Jennifer Stromer-Galley, professor of information studies at Syracuse University, said news agencies are struggling with allowing or disallowing comments. Speaking to the AFP, Stromer-Galley said, “They like the idea of the comments because it brings readers back, it creates a community of people who are dedicated and that’s good for advertising.”
“But the downside is that when people see lots of vitriol and attack, even if they are not using bad language, it turns people off,” she claimed. “The worry is that instead of fostering communication, you lose readers.”
This is a problem across the entire World Wide Web. It’s seen here at The Washington Standard, plenty of other conservative sites, as well as, alternate news sites where individuals who may or may not lean toward a liberal stance, engage in attacking the commenter or author personally with unfounded suppositions and accusations. Other readers who have commented join in and a full-fledged no holds barred vitriolic war ensues with very little productivity seen in discussing the issue raised in the article or the particular subject matter brought forth through reader comments.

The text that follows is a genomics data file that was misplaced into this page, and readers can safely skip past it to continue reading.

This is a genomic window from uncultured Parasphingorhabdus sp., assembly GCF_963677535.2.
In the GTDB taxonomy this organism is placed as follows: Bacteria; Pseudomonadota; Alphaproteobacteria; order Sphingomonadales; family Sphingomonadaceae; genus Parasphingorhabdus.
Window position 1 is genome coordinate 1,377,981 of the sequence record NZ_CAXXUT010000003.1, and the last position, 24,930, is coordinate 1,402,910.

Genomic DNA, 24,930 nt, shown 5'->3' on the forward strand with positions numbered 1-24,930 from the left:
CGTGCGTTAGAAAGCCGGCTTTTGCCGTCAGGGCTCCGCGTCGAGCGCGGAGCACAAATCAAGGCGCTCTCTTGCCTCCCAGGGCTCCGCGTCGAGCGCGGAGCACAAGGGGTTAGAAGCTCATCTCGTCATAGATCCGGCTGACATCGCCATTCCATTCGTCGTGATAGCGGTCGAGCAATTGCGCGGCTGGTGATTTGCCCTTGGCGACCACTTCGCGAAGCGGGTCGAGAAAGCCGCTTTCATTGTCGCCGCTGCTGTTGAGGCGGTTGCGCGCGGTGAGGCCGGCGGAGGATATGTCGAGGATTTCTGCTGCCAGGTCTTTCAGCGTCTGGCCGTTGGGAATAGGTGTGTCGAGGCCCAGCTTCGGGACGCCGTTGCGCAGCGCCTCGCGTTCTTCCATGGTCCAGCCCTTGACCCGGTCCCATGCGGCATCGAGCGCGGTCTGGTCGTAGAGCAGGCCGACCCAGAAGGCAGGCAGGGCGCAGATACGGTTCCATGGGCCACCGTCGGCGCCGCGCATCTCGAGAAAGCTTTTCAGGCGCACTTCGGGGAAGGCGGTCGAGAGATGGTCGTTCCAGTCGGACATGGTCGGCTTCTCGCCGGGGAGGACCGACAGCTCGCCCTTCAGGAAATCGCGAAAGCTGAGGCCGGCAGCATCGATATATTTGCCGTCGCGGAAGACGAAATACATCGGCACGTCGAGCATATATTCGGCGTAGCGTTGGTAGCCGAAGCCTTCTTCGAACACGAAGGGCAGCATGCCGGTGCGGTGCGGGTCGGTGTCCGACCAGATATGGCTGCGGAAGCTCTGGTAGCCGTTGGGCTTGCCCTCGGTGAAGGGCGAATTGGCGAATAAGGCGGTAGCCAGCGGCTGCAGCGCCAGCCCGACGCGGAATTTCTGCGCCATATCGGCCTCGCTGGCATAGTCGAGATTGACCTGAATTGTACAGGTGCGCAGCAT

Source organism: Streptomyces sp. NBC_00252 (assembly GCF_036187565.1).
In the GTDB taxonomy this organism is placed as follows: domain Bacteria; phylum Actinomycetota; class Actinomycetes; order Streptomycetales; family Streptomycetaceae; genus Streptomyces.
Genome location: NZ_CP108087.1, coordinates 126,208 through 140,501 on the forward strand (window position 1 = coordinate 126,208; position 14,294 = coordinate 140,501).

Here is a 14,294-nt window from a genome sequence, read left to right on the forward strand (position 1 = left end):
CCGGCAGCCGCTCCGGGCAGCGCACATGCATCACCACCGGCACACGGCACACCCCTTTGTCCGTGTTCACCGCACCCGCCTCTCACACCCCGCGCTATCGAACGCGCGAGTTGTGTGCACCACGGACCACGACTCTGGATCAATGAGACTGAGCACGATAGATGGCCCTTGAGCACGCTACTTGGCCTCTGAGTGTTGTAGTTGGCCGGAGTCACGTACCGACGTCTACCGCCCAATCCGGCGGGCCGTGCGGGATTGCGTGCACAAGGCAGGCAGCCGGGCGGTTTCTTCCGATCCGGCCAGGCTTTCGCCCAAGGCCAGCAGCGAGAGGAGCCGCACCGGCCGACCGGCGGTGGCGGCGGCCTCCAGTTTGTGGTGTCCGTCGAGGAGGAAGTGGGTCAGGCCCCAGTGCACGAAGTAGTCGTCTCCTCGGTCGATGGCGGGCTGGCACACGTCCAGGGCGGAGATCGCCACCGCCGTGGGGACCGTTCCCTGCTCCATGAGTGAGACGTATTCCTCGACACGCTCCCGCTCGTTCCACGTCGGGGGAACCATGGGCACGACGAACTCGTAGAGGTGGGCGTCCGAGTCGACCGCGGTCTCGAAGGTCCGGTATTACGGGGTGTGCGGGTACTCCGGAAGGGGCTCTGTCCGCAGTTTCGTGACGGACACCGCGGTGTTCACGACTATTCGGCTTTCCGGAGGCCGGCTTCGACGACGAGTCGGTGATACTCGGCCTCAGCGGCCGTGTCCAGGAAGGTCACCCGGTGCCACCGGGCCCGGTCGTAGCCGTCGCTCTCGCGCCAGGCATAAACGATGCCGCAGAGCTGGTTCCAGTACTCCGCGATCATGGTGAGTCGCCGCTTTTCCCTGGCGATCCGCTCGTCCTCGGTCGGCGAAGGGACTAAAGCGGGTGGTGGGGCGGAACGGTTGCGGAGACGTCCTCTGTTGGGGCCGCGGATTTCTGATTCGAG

Research by University of Houston professor Arthur Santana revealed anonymity often brought about the vilest of views especially with hot topics such as immigration.
Writing in the Newspaper Research Journal, Santana stated, “Often the targets of incivility are marginalized groups, including racial minorities.” He contended that readers referred to “immigrants” as “cockroaches, locust, scumbags, rats, bums, buzzards, blood-sucking leeches, vermin, slime, dogs, brown invaders, and wetbacks” among other things.
Maybe, Santana generalized too broadly when talking about “immigrants” and immigration. As has been the experience of many reading comments on various news outlets and alternative media sites, commenters do not have issues with legal immigration or legal immigrants. Most commenters are addressing illegal alien invaders that mainstream media and liberals refer to as “immigrants, migrants, refugees, dreamers, displaced persons” and a host of other terms to detract from the fact of entering the nation illegally. In fact, it’s become politically incorrect to refer to illegal alien invaders as illegal alien invaders. Doing so causes one to reap a whirlwind of attacks. However, is that not the correct term as these people are entering illegally, they are not citizens of this nation but alien to it and crossing in numbers enough to qualify as an invasion?